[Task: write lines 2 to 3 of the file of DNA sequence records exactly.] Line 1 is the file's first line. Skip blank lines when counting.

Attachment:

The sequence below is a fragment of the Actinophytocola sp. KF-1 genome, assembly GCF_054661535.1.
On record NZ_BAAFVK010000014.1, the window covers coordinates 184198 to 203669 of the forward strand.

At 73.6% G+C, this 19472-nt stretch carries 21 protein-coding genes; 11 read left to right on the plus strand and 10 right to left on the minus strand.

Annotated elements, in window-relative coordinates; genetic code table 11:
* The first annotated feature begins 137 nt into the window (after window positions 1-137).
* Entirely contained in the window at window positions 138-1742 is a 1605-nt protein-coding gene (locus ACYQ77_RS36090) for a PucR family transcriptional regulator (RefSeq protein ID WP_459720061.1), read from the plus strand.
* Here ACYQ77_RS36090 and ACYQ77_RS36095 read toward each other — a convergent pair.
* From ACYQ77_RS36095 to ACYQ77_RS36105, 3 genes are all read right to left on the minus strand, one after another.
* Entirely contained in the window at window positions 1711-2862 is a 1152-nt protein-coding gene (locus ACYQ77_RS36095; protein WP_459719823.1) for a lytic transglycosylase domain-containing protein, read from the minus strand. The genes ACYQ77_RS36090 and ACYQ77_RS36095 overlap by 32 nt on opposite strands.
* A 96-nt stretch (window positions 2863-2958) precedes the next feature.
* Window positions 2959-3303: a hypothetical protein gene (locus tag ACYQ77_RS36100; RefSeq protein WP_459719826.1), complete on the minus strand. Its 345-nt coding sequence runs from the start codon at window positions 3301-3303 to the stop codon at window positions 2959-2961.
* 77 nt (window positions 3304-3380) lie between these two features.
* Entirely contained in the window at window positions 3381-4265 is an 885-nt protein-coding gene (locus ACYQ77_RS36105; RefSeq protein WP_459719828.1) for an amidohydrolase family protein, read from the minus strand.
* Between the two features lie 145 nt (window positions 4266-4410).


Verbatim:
On record NZ_BAAFVK010000014.1, the window covers coordinates 184198 to 203669 of the forward strand.

At 73.6% G+C, this 19472-nt stretch carries 21 protein-coding genes; 11 read left to right on the plus strand and 10 right to left on the minus strand.